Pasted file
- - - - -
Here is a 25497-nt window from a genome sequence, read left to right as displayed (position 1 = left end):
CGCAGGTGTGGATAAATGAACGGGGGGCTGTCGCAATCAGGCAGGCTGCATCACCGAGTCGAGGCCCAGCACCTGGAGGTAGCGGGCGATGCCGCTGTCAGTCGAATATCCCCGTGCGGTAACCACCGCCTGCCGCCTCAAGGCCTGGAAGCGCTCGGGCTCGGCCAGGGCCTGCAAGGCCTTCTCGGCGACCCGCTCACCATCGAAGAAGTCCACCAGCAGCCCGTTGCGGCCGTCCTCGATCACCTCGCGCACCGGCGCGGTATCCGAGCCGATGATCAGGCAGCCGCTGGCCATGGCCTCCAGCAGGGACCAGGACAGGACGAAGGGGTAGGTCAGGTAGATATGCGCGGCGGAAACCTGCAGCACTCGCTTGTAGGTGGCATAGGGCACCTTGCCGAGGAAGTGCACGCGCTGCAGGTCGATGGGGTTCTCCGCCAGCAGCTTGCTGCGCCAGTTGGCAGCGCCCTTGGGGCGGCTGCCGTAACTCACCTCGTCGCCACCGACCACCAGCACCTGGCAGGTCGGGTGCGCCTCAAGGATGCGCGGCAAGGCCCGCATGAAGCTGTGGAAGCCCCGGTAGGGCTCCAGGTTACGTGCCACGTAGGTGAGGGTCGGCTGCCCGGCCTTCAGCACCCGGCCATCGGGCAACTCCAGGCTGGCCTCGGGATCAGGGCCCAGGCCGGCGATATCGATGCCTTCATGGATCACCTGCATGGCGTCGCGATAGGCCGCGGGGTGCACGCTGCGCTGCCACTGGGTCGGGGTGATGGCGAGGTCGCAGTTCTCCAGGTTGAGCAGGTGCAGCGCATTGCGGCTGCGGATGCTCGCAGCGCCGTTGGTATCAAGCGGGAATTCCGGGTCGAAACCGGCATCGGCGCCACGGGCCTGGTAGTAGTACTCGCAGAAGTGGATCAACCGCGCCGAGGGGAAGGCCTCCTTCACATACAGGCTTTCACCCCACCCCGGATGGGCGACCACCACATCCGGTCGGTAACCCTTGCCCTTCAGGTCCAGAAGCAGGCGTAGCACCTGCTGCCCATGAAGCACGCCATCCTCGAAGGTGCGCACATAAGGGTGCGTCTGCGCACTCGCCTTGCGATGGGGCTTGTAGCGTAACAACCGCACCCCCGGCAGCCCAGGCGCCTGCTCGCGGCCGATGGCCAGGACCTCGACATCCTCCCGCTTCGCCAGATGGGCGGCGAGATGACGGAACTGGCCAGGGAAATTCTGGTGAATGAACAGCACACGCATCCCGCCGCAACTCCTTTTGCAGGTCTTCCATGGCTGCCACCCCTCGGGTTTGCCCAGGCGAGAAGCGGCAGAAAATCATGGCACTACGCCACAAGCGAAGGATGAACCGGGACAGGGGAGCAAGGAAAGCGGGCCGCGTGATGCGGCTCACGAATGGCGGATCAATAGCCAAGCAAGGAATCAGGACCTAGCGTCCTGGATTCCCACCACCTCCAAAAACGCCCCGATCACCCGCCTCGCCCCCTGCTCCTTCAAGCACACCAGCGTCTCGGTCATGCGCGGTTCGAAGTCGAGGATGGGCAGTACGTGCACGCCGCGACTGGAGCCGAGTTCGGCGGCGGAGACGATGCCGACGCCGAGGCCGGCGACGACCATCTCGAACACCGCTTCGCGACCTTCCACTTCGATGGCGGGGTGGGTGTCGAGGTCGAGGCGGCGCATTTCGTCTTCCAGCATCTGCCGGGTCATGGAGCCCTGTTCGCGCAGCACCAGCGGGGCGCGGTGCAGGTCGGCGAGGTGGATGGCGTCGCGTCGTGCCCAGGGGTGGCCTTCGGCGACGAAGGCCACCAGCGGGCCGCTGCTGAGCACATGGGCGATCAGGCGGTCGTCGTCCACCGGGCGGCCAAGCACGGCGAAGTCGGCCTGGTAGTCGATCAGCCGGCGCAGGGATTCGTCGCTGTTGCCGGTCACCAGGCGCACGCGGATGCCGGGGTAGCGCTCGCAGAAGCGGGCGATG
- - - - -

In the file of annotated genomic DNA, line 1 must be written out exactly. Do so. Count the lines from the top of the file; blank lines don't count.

Here is a 25497-nt window from a genome sequence, read left to right as displayed (position 1 = left end):